OF A KING.
1. A KING is a mortal god on earth, unto whom the living God hath lent his own name as a great honour; but withal told him, he should die like a man, lest he should be proud and flatter himself, that God hath with his name imparted unto him his nature also.
2. Of all kind of men, God is the least beholden unto them; for he doth most for them, and they do ordinarily least for him.
3. A king that would not feel his crown too heavy for him, must wear it every day; but if he think it too light, he knoweth not of what metal it is made.
4. He must make religion the rule of government, and not to balance the scale; for he that casteth in religion only to make the scales even, his own weight is contained in those characters, Mene, mene, tekel, upharsin, He is found too light, his kingdom shall be taken from him.
5. And that king that holds not religion the best
reason of state, is void of all piety and justice, the supporters of a king.
6. He must be able to give counsel himself, but not rely thereupon; for though happy events justify their counsels, yet it is better that the evil event of good advice be rather imputed to a subject than a sovereign.
7. He is the fountain of honour, which should not run with a waste pipe, lest the courtiers sell the water, and then, as papists say of their holy wells, it loses the virtue.
8. He is the life of the law, not only as he is lex loquens himself, but because he animateth the dead letter, making it active towards all his subjects præmio et pæna.
9. A wise king must do less in altering his laws than he may; for new government is ever dangerous. It being true in the body politic, as in the corporal, that omnis subita immutatio est periculosa; and though it be for the better, yet it is not without a fearful apprehension; for he that changeth the fundamental laws of a kingdom, thinketh there is no good title to a crown, but by conquest.
10. A king that setteth to sale seats of justice, oppresseth the people; for he teacheth his judges to sell justice; and pretio parata pretio venditur justitia.
11. Bounty and magnificence are virtues very regal, but a prodigal king is nearer a tyrant than a parsimonious; for store at home draweth not his contemplations abroad: but want supplieth itself of what is next, and many times the next way: a king herein must be wise, and know what he may justly do.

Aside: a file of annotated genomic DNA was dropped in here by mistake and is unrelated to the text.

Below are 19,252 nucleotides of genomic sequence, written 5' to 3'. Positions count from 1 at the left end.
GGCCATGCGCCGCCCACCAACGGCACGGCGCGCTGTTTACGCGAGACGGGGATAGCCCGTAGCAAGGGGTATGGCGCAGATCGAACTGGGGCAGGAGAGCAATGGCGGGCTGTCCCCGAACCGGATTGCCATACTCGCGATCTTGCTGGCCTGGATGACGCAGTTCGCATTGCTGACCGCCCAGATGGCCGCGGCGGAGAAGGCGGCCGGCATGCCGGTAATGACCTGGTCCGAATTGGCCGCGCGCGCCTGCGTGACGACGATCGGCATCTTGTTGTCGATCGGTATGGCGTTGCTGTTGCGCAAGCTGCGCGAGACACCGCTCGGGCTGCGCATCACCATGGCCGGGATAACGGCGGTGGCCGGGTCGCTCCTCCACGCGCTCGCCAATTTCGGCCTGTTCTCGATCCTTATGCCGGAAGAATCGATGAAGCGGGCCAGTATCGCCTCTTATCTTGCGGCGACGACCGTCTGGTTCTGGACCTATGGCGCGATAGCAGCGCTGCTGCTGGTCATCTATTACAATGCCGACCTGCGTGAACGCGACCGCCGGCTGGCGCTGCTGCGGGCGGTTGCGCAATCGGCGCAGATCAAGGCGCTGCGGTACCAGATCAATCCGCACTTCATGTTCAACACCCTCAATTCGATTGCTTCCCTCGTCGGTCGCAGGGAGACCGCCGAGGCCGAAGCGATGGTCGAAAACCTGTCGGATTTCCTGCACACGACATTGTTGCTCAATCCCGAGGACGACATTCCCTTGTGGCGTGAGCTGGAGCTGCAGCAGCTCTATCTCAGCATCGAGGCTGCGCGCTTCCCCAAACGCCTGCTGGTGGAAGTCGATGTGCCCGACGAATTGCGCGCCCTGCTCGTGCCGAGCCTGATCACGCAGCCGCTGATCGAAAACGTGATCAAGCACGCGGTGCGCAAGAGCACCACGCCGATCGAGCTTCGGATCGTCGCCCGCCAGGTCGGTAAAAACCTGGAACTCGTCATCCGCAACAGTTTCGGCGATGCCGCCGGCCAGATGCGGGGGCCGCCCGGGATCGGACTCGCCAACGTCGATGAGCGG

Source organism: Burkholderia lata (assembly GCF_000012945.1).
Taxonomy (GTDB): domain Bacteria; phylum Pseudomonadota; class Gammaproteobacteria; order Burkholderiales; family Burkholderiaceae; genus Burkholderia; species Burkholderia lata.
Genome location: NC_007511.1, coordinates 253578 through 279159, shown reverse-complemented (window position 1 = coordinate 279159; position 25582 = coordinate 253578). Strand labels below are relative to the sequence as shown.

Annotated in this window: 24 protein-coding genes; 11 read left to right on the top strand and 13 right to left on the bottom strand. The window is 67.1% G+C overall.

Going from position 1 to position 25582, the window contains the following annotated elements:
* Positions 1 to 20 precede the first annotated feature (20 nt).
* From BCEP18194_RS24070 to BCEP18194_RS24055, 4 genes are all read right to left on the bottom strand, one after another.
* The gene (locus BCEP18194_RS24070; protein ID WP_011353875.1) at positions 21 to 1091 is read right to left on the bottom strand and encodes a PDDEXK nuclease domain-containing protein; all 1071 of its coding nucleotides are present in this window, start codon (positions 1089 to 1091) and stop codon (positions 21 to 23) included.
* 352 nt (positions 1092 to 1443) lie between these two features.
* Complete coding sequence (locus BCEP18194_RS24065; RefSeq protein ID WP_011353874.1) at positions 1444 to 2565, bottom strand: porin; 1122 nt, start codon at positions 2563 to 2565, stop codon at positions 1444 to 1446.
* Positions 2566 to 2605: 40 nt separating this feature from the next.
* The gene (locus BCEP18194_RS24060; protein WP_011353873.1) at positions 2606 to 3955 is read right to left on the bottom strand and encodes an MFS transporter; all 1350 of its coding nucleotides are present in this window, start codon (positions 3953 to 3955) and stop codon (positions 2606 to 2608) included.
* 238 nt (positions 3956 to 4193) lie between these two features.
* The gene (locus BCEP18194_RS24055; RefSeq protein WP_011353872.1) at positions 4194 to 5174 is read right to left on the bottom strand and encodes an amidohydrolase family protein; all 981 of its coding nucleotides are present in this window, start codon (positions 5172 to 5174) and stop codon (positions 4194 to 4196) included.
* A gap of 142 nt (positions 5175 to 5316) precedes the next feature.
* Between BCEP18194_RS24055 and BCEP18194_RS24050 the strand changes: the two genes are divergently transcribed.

12. That king which is not feared, is not loved; and he that is well seen in his craft, must as well study to be feared as loved; yet not loved for fear, but feared for love.
13. Therefore, as he must always resemble Him whose great name he beareth, and that as in manifesting the sweet influence of his mercy on the severe stroke of his justice sometimes, so in this not to suffer a man of death to live; for besides that the land doth
mourn, the restraint of justice towards sin doth more retard the affection of love, than the extent of mercy doth inflame it: and sure where love is [ill] bestowed, fear is quite lost.
14. His greatest enemies are his flatterers; for though they ever speak on his side, yet their words still make against him.
15. The love which a king oweth to a weal public, should not be restrained to any one particular; yet that his more special favour do reflect upon some worthy ones, is somewhat necessary, because there are few of that capacity.
16. He must have a special care of five things, if he would not have his crown to be but to him infelix felicitas.
First, that simulata sanctitas be not in the Church; for that is duplex iniquitas.
Secondly, that inutilis æquitas sit not in the chancery; for that is inepta misericordia.
Thirdly, that utilis iniquitas keep not the exchequer; for that is crudele latrocinium.
Fourthly, that fidelis temeritas be not his general; for that will bring but seram pænitentiam.
Fifthly, that infidelis prudentia be not his secretary; for that is anguis sub viridi herba.
To conclude; as he is of the greatest power, so he is subject to the greatest cares, made the servant of his people, or else he were without a calling at all.
He then that honoureth him not is next an atheist, wanting the fear of God in his heart.
A FRAGMENT OF AN ESSAY ON FAME.
THE poets make Fame a monster. They describe her in part finely and elegantly; and in part gravely and sententiously. They say: Look, how many feathers she hath, so many eyes she hath underneath; so many tongues; so many voices; she pricks up so
This is a flourish: there follow excellent parables: as, that she gathereth strength in going; that she goeth upon the ground, and yet hideth her head in